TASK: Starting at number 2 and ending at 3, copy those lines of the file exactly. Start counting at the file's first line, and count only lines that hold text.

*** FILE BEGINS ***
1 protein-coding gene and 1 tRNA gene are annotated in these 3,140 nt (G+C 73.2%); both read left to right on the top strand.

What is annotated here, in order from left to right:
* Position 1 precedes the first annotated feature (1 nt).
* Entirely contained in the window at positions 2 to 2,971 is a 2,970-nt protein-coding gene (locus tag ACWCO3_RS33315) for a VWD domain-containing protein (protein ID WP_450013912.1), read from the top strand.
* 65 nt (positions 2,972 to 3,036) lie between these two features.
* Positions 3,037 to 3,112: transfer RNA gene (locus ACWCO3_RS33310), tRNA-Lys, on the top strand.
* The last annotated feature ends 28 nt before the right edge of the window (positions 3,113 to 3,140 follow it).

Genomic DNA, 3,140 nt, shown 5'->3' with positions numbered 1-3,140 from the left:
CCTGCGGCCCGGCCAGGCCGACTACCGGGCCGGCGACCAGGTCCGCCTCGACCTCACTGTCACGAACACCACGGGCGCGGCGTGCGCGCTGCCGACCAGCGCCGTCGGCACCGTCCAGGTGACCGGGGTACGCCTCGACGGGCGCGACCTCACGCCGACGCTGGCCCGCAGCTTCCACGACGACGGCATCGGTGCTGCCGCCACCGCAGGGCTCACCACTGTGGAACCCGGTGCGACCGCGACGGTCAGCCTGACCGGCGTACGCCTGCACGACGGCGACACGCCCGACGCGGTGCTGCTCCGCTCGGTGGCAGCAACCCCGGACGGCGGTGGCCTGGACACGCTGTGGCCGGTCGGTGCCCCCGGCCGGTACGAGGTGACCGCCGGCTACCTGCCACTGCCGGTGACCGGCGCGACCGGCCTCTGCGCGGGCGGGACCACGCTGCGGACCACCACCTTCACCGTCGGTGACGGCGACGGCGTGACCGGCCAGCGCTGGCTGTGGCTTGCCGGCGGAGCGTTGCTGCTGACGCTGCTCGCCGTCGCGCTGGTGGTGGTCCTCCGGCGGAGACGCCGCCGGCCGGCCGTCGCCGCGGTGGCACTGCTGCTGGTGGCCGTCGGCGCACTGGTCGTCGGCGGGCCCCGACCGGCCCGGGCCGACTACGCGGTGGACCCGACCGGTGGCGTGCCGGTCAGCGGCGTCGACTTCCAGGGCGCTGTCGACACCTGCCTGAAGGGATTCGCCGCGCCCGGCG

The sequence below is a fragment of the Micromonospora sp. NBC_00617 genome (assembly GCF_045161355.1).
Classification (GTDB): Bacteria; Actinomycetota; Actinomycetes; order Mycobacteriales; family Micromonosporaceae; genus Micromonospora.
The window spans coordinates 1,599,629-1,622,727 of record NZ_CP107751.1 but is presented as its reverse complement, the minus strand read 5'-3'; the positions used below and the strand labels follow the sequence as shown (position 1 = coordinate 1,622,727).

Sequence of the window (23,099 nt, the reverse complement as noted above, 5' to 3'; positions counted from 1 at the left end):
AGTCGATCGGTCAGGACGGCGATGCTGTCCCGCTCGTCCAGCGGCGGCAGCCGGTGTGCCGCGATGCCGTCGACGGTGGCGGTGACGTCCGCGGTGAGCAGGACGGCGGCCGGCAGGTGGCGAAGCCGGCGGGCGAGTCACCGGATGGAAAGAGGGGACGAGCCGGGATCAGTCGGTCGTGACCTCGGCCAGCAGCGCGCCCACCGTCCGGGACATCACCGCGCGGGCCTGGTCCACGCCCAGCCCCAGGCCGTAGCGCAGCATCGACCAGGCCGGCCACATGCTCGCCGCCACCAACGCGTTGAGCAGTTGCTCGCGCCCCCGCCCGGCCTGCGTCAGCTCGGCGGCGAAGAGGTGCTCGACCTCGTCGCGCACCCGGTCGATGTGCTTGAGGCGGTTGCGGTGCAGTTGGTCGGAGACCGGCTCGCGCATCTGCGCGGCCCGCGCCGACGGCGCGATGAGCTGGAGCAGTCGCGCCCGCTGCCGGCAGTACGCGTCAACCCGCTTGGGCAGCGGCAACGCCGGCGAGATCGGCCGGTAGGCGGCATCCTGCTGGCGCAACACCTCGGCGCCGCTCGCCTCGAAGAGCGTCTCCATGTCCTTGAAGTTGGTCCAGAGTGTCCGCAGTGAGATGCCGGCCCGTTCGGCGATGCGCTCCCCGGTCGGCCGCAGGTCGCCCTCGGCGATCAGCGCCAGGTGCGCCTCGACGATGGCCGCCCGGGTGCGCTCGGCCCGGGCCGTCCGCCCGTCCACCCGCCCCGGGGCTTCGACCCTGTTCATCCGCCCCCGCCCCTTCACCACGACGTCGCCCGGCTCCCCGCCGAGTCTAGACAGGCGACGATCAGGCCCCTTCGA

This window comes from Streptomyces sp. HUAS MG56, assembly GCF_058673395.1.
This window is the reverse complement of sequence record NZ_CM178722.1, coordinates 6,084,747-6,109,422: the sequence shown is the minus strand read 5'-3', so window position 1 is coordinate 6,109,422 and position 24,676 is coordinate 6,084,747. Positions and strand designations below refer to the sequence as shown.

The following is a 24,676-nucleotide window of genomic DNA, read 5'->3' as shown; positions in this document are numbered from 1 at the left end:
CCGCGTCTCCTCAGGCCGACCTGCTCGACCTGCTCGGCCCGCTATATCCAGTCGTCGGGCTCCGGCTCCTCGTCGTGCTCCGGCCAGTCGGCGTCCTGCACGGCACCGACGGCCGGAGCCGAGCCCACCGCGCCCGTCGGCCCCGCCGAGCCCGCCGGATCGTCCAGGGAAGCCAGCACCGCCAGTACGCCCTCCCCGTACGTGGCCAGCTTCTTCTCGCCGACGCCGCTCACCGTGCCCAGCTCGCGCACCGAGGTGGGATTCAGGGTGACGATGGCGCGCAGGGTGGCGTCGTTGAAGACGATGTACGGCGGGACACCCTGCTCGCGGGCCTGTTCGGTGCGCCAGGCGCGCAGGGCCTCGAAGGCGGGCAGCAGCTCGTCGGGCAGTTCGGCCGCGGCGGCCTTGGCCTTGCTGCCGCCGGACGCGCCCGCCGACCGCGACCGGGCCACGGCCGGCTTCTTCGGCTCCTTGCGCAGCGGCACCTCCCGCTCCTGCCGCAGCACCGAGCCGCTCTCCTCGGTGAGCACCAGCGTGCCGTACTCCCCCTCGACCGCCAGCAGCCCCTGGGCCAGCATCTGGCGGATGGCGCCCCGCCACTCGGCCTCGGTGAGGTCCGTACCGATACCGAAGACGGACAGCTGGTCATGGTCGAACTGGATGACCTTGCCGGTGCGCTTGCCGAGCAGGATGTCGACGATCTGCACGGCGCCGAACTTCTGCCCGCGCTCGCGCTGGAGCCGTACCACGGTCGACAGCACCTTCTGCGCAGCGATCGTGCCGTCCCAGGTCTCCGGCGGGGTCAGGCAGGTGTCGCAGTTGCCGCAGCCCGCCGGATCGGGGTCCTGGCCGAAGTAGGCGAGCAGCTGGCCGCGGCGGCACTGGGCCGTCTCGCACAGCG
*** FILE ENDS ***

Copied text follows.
What is annotated here, in order from left to right:
* Position 1 precedes the first annotated feature (1 nt).